For those of you who have eagle eyes and sharp senses, a rangefinder usually is an afterthought. For the rest of us mortals, if we want to try long-range hunting then a rangefinder is usually a must-have.
I only started using rangefinders for bows quite recently because I was a huge fan of short-range hunting. I didn’t think I had the accuracy to successfully hunt targets over 70 yards away from me until I got comfortable with a rangefinder. That’s a bit odd because I’ve used rangefinders since forever on my guns, but for some reason, I always thought it was weird to use them while bowhunting.
Nevertheless, once I started using them, I became a big fan of using rangefinders in bowhunting. Because I like sharing what I know, I decided to see if I can determine what is the top rangefinder for bow hunting, and then give everyone a shortlist of the best options out there. I don’t know how you guys feel about this, but I hate Top 10s, 15s, 20s because with so many products in that supposed Top List, they are basically listing every product under the sun which negates the Top part.
That being said, I’m a big fan of Top 3s, 5s and this one will be no different, short and educational is the name of the game.
What to look for in a top rangefinder?
It’s really important that every time you want to shop for a product, especially specialized gear such as rangefinders, that you have all the important bits of information on hand so that you can make an educated decision.
This is probably one of the most important aspects to take into consideration, if not the most important because this determines what rangefinder you should be looking for.
Personal preference comes into play here because this depends on how far you usually hunt/shoot and what are your plans for the future. For example, if most of your hunting/shooting occurs at max 200 yards away, then you don’t need an expensive rangefinder that can track at 1000 yards and vice versa. You can always get a more powerful rangefinder even if you don’t use it to the max, but for most people that generally is overkill.
So, decide what is your optimal range, if you want to be future proof, add 100 yards to that and then continue with the rest of the things you should be looking out for.
This is the other extremely important aspect to consider, and this ties in with the first point I talked about, namely range. Angle calculation starts to become increasingly important once you pass the 50 yards mark (give or take), and that’s because of gravity. As is the case with bullets, because of air resistance and gravity, the trajectory of the projectile will be curved and not a straight line. While short-range bowhunting is entirely possible without a rangefinder that can also tell you at what angle you should shoot, for medium to long ranges, it’s a must because otherwise, you will be shooting randomly.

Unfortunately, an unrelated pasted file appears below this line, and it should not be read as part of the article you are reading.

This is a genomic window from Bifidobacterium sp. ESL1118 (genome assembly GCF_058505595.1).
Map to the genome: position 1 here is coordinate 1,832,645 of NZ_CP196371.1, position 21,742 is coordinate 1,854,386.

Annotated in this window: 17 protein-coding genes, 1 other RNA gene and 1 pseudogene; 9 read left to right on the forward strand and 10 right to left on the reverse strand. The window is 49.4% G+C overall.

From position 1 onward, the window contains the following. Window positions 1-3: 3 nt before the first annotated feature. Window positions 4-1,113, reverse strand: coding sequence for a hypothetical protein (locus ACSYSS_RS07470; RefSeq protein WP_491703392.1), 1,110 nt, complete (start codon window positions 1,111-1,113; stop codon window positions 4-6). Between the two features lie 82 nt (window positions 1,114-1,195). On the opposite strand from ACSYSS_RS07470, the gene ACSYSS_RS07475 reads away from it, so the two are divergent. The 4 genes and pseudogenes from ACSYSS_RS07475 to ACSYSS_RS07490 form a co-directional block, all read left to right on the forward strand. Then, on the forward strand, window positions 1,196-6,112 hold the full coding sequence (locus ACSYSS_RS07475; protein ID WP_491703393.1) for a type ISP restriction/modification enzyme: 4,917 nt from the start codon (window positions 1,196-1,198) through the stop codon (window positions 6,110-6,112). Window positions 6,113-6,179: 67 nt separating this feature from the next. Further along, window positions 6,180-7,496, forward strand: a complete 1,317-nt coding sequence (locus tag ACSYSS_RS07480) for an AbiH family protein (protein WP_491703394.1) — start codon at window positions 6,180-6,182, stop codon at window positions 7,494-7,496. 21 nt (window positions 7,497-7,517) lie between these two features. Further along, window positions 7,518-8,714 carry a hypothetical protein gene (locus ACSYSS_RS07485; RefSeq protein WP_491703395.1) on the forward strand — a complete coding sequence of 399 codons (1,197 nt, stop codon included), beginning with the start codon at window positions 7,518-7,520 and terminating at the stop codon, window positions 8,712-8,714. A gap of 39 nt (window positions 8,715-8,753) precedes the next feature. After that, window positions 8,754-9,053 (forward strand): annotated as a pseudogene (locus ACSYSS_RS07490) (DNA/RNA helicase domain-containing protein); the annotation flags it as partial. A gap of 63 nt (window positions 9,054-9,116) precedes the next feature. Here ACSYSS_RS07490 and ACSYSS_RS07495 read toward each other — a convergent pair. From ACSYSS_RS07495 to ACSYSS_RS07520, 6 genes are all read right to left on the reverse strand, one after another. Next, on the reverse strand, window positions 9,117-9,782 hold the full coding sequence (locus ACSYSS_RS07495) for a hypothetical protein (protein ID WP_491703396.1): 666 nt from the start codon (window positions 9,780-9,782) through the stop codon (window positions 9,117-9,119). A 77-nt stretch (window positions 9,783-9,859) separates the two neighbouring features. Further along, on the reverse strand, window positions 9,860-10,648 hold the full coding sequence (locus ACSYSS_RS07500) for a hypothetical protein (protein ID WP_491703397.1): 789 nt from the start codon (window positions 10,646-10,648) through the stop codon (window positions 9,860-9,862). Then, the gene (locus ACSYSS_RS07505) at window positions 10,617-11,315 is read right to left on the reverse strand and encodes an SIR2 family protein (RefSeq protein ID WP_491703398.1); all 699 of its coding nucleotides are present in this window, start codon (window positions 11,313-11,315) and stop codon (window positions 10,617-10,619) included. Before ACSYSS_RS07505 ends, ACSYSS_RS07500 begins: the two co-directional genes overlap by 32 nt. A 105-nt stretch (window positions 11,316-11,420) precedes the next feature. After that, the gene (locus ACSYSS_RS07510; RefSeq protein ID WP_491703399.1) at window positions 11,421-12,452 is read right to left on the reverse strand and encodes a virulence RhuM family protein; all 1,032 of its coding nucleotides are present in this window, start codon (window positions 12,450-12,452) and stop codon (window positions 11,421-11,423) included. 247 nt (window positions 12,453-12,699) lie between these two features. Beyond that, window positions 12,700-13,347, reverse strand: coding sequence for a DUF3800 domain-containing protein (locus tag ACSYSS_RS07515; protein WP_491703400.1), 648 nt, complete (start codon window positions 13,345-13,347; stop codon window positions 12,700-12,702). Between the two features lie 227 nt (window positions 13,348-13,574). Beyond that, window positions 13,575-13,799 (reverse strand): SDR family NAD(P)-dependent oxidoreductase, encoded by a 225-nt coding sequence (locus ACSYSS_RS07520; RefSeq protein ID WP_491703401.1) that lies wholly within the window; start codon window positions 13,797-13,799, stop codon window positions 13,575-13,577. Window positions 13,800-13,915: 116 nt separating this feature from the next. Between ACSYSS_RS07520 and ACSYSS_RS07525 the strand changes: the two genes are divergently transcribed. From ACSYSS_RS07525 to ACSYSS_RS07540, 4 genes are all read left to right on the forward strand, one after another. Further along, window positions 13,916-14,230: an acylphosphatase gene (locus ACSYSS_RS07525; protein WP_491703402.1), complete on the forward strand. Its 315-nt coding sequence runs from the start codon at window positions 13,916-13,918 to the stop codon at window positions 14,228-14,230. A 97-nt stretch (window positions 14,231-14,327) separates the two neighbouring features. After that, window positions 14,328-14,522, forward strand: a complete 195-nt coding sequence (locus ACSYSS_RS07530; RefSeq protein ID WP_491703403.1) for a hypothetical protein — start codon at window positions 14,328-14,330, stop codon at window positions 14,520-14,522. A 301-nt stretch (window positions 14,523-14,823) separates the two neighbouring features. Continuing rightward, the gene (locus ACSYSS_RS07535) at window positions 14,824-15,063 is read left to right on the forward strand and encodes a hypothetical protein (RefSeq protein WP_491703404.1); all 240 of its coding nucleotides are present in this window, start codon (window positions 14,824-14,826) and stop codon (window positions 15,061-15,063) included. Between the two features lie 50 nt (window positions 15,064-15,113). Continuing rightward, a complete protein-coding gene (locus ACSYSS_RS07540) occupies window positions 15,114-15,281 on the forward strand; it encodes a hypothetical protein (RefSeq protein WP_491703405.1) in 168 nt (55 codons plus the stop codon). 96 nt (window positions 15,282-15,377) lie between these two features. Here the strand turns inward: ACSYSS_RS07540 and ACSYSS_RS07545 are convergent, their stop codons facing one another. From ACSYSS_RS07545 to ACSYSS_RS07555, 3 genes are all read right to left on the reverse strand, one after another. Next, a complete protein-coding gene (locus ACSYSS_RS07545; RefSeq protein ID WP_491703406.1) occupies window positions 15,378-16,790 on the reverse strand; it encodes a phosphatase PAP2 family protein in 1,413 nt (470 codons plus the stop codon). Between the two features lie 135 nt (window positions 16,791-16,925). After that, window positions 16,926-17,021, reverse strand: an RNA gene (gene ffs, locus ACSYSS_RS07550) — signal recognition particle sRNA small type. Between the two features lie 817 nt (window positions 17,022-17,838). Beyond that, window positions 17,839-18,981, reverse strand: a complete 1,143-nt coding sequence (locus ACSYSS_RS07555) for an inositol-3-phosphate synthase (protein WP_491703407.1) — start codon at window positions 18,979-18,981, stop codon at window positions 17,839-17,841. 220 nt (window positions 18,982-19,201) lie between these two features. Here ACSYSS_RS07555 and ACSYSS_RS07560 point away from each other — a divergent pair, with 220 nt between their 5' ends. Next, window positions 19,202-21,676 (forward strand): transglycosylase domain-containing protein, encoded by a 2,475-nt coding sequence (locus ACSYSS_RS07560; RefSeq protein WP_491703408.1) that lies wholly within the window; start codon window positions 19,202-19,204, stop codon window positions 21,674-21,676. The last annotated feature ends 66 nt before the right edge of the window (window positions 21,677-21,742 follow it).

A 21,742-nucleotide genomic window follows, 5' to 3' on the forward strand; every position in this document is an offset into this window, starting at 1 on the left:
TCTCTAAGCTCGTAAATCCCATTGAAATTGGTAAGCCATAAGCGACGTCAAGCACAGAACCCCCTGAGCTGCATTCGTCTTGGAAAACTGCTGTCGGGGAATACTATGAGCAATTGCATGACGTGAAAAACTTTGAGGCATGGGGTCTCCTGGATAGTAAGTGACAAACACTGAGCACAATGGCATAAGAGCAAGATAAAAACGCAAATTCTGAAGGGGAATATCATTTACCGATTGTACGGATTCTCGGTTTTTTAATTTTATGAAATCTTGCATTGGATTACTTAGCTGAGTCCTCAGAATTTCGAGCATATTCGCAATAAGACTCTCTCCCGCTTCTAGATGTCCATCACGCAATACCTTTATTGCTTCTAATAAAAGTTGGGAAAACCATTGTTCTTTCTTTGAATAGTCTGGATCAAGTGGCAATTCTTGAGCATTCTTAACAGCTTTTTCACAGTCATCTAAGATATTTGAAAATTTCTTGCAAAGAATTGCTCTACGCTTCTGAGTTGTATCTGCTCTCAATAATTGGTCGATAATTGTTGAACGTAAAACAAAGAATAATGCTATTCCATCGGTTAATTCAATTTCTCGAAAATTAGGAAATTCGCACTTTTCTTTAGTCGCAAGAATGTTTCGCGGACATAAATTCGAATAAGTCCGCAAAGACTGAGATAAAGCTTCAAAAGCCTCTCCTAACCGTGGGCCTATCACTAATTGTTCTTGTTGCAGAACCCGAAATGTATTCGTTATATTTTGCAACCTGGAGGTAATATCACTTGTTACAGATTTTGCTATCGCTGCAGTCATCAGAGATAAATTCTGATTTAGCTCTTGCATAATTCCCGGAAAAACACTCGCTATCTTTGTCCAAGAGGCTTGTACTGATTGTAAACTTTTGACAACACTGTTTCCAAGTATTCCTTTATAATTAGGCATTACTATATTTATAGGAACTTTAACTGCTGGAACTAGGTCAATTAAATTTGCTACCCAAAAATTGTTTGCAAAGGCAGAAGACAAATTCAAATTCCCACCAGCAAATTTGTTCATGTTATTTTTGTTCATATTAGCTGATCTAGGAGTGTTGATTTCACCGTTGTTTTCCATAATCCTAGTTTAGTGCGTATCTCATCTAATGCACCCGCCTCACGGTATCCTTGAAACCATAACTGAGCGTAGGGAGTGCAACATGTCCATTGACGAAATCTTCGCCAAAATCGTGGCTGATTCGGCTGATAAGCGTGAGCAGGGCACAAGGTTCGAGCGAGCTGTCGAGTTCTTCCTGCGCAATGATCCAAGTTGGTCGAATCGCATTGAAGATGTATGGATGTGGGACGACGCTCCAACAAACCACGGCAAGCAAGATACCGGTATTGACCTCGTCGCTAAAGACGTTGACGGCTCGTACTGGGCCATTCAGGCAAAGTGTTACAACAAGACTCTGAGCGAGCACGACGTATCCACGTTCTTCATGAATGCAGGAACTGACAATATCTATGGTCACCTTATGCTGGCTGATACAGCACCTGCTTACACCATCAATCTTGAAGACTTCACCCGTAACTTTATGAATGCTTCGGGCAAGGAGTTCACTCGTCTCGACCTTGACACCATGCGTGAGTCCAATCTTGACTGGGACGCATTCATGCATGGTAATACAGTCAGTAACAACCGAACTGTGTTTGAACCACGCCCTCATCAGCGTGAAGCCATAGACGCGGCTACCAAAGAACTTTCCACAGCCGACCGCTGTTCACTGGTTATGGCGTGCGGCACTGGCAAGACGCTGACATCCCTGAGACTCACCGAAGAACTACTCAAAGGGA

So, a rangefinder that will also calculate and show you the angle you have to take is a must if you do any kind of bowhunting over 50 yards. Once you figure out the range you’re looking for, then you will also know if you need angle calculation or not.
Target priority refers to which object/target is the one focused by the rangefinder when there are multiple objects/targets in the view screen. So, usually, First Target Priority Mode is used in golf, because the players usually measure the distance to the flagstick, and that is usually the nearest object they measure. In this mode, the rangefinder only focuses on the nearest object to it (usually the flagstick) and ignores all further objects, like trees, people, golf carts, etc.
The second target mode is called Distant Target Priority Mode, and this one is usually the ones hunters use because in this mode the rangefinder focuses on the furthers object and ignores all foreground distractions. That way you can correctly measure the distance between you and a deer at 265 yards away, and not the distance between you and the trees/underbrush that closer to you than the deer.
This is another quality-of-life feature that’s a very welcome addition to any rangefinder, so make sure to get one that has this feature.
While magnification is important in bowhunting, it’s not as important as it is when it comes to guns. Usually, bowhunting occurs at shorter distances than rifle hunting, and as such too much zoom can hurt your chances of a successful hunt. Usually, a 5x or 6x is enough for most bowhunters, any more than that is usually overkill and may disorient you. Not to mention that with increased magnification also comes an increased price tag.
So, just to be clear, most hunters should try to aim for a 6x magnification, some may go even higher but that depends on what hunting range they settled on initially.
A well-made and well present view screen will make your task of correctly finding out the distance and angle of attack much easier. All the information you need must be easy to see and understand even in low-light conditions. Another thing to keep in mind is eye relief. For those that don’t know, eye relief is how far the eye needs to be from the eyepiece to see the whole picture. Usually, the bigger the distance, the easier it’s to handle out on the field.